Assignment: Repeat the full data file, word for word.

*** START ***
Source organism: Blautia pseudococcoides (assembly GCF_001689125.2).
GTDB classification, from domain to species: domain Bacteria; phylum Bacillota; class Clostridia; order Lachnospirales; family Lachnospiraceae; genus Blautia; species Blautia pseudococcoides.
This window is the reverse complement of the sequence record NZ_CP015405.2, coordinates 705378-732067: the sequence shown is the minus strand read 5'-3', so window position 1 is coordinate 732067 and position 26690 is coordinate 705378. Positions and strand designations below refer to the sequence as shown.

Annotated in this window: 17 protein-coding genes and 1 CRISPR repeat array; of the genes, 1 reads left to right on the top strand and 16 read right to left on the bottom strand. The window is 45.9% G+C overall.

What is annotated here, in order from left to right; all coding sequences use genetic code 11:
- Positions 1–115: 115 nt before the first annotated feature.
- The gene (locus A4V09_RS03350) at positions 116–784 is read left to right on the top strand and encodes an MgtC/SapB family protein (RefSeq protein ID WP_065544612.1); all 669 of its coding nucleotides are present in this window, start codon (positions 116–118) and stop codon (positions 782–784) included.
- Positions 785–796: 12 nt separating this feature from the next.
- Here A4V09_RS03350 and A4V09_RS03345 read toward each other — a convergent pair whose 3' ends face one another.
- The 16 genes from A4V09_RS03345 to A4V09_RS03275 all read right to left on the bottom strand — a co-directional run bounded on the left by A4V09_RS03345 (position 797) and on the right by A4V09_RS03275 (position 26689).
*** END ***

Source organism: Blautia pseudococcoides (assembly GCF_001689125.2).
GTDB classification, from domain to species: domain Bacteria; phylum Bacillota; class Clostridia; order Lachnospirales; family Lachnospiraceae; genus Blautia; species Blautia pseudococcoides.
This window is the reverse complement of the sequence record NZ_CP015405.2, coordinates 705378-732067: the sequence shown is the minus strand read 5'-3', so window position 1 is coordinate 732067 and position 26690 is coordinate 705378. Positions and strand designations below refer to the sequence as shown.

Annotated in this window: 17 protein-coding genes and 1 CRISPR repeat array; of the genes, 1 reads left to right on the top strand and 16 read right to left on the bottom strand. The window is 45.9% G+C overall.

What is annotated here, in order from left to right; all coding sequences use genetic code 11:
- Positions 1–115: 115 nt before the first annotated feature.
- The gene (locus A4V09_RS03350) at positions 116–784 is read left to right on the top strand and encodes an MgtC/SapB family protein (RefSeq protein ID WP_065544612.1); all 669 of its coding nucleotides are present in this window, start codon (positions 116–118) and stop codon (positions 782–784) included.
- Positions 785–796: 12 nt separating this feature from the next.
- Here A4V09_RS03350 and A4V09_RS03345 read toward each other — a convergent pair whose 3' ends face one another.
- The 16 genes from A4V09_RS03345 to A4V09_RS03275 all read right to left on the bottom strand — a co-directional run bounded on the left by A4V09_RS03345 (position 797) and on the right by A4V09_RS03275 (position 26689).